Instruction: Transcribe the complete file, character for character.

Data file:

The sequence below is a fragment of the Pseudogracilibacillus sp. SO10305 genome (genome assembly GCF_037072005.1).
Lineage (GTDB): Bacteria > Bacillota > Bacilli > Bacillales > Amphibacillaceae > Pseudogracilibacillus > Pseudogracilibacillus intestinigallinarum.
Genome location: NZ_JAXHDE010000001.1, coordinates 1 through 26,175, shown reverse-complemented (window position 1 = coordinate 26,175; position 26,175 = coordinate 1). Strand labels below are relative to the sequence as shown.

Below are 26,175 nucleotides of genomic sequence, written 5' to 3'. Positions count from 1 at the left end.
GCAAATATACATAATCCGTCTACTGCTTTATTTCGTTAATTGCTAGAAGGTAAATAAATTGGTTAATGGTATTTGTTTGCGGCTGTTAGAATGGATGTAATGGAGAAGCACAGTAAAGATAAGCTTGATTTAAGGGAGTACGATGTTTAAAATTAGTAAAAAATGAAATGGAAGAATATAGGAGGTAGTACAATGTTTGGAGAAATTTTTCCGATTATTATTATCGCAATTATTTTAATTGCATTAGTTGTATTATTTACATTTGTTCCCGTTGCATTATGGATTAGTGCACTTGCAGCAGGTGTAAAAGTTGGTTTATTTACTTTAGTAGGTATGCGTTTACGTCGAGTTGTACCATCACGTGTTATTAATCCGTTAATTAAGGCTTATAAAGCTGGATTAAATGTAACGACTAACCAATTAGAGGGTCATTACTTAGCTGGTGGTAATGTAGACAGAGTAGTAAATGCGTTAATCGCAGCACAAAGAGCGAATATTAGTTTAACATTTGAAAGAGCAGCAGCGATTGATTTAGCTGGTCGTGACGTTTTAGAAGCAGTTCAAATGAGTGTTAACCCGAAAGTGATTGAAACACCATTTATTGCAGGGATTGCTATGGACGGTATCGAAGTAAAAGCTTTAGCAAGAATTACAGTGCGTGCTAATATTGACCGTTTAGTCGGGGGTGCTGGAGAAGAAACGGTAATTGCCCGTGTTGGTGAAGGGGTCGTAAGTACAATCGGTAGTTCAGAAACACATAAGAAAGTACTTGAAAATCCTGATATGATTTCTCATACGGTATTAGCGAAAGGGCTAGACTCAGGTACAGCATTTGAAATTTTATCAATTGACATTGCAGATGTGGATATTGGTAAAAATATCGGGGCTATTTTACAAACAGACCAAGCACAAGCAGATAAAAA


The sequence below is a fragment of the Pseudogracilibacillus sp. SO10305 genome (genome assembly GCF_037072005.1).
Lineage (GTDB): Bacteria > Bacillota > Bacilli > Bacillales > Amphibacillaceae > Pseudogracilibacillus > Pseudogracilibacillus intestinigallinarum.
Genome location: NZ_JAXHDE010000001.1, coordinates 1 through 26,175, shown reverse-complemented (window position 1 = coordinate 26,175; position 26,175 = coordinate 1). Strand labels below are relative to the sequence as shown.

Below are 26,175 nucleotides of genomic sequence, written 5' to 3'. Positions count from 1 at the left end.
GCAAATATACATAATCCGTCTACTGCTTTATTTCGTTAATTGCTAGAAGGTAAATAAATTGGTTAATGGTATTTGTTTGCGGCTGTTAGAATGGATGTAATGGAGAAGCACAGTAAAGATAAGCTTGATTTAAGGGAGTACGATGTTTAAAATTAGTAAAAAATGAAATGGAAGAATATAGGAGGTAGTACAATGTTTGGAGAAATTTTTCCGATTATTATTATCGCAATTATTTTAATTGCATTAGTTGTATTATTTACATTTGTTCCCGTTGCATTATGGATTAGTGCACTTGCAGCAGGTGTAAAAGTTGGTTTATTTACTTTAGTAGGTATGCGTTTACGTCGAGTTGTACCATCACGTGTTATTAATCCGTTAATTAAGGCTTATAAAGCTGGATTAAATGTAACGACTAACCAATTAGAGGGTCATTACTTAGCTGGTGGTAATGTAGACAGAGTAGTAAATGCGTTAATCGCAGCACAAAGAGCGAATATTAGTTTAACATTTGAAAGAGCAGCAGCGATTGATTTAGCTGGTCGTGACGTTTTAGAAGCAGTTCAAATGAGTGTTAACCCGAAAGTGATTGAAACACCATTTATTGCAGGGATTGCTATGGACGGTATCGAAGTAAAAGCTTTAGCAAGAATTACAGTGCGTGCTAATATTGACCGTTTAGTCGGGGGTGCTGGAGAAGAAACGGTAATTGCCCGTGTTGGTGAAGGGGTCGTAAGTACAATCGGTAGTTCAGAAACACATAAGAAAGTACTTGAAAATCCTGATATGATTTCTCATACGGTATTAGCGAAAGGGCTAGACTCAGGTACAGCATTTGAAATTTTATCAATTGACATTGCAGATGTGGATATTGGTAAAAATATCGGGGCTATTTTACAAACAGACCAAGCACAAGCAGATAAAAA